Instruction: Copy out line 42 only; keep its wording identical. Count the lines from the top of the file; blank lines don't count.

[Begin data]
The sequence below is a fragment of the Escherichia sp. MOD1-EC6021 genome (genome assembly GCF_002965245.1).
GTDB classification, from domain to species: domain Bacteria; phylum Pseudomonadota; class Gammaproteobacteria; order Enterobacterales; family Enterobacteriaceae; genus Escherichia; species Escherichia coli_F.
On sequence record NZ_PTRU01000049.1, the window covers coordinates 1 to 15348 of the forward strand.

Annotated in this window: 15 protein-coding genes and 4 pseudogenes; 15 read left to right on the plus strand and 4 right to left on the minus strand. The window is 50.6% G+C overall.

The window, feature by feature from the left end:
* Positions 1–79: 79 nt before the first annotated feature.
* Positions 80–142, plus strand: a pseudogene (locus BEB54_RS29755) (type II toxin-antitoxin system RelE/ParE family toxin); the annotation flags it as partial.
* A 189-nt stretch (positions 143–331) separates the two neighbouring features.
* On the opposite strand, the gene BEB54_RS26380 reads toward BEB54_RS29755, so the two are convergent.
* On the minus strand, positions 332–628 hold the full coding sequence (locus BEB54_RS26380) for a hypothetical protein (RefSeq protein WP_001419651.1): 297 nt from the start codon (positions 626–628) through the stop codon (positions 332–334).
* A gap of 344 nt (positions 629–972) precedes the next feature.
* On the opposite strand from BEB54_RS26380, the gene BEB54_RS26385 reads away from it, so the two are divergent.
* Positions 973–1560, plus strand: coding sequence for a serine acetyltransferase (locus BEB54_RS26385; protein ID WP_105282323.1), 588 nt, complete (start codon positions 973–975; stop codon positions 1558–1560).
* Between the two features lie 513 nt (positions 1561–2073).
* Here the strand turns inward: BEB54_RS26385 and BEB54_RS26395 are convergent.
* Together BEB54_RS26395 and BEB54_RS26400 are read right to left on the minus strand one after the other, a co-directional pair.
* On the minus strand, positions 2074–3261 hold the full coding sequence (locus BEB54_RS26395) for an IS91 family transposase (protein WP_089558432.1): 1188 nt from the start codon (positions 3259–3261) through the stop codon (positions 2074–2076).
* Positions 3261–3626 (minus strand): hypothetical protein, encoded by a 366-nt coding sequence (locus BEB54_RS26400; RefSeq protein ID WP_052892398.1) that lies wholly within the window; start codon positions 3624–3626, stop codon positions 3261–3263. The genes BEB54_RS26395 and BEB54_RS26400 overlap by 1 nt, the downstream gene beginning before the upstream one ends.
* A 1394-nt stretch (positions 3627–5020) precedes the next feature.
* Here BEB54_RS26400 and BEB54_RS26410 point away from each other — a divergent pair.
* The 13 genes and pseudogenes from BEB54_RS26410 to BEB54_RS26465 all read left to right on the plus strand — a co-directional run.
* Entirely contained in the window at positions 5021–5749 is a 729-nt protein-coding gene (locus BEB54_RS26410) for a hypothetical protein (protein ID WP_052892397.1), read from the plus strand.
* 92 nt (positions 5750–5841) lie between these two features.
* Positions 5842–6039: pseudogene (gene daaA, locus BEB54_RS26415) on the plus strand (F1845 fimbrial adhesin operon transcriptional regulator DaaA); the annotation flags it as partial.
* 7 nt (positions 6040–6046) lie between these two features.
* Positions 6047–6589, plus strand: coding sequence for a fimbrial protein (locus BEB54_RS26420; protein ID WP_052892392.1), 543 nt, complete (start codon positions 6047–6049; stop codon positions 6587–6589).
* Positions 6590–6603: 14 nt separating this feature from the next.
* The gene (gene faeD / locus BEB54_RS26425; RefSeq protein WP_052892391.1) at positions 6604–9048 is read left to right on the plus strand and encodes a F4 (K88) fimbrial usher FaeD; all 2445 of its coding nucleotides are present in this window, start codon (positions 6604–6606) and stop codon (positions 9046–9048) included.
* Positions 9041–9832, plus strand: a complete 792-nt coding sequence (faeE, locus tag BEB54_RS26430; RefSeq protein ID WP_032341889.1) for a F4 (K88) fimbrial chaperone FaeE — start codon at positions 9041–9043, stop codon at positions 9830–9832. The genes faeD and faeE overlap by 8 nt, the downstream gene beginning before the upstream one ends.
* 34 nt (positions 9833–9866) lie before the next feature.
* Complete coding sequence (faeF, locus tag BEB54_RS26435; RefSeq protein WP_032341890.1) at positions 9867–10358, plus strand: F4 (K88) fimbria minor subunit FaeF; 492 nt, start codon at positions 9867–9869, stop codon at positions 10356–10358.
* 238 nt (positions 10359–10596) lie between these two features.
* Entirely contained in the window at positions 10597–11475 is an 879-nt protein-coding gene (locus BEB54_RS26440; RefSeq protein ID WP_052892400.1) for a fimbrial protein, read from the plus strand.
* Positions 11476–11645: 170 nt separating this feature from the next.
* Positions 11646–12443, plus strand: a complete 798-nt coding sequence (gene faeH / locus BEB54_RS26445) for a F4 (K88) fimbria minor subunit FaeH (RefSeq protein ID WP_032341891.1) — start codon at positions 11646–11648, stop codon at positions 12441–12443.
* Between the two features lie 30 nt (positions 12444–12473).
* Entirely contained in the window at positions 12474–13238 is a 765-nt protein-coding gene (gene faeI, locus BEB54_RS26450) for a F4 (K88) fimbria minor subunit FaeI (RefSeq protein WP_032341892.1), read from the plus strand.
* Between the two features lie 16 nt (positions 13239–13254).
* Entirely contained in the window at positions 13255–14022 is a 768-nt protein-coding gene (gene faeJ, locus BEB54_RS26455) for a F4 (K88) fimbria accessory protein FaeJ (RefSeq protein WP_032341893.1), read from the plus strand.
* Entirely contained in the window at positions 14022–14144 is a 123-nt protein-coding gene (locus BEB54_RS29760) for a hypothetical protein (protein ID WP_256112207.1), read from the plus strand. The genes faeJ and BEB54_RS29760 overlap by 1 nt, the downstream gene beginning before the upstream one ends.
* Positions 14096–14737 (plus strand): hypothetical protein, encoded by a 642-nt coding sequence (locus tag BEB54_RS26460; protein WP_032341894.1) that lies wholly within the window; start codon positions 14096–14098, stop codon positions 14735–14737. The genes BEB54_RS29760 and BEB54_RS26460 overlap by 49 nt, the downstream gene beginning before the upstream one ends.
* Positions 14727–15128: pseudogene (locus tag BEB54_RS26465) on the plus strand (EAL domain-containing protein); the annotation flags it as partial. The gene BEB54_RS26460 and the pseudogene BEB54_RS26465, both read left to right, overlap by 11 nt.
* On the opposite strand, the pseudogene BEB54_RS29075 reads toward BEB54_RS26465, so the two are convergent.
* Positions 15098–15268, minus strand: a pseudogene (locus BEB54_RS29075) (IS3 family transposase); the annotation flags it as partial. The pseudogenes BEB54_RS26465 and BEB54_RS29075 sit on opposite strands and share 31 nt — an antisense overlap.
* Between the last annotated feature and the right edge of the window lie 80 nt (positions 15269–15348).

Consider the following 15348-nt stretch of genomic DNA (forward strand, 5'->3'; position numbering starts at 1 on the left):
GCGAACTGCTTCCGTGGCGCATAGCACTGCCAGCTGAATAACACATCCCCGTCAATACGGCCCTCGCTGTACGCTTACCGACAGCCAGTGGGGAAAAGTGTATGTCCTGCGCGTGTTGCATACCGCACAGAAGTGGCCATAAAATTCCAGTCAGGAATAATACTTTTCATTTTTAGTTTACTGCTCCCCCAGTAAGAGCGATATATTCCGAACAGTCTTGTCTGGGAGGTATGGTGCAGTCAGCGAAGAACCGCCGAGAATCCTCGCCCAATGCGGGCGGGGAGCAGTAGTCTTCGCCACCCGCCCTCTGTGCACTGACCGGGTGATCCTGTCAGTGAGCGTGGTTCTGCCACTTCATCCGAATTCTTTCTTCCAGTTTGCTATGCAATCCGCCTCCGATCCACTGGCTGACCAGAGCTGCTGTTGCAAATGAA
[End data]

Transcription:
* Positions 14727–15128: pseudogene (locus tag BEB54_RS26465) on the plus strand (EAL domain-containing protein); the annotation flags it as partial. The gene BEB54_RS26460 and the pseudogene BEB54_RS26465, both read left to right, overlap by 11 nt.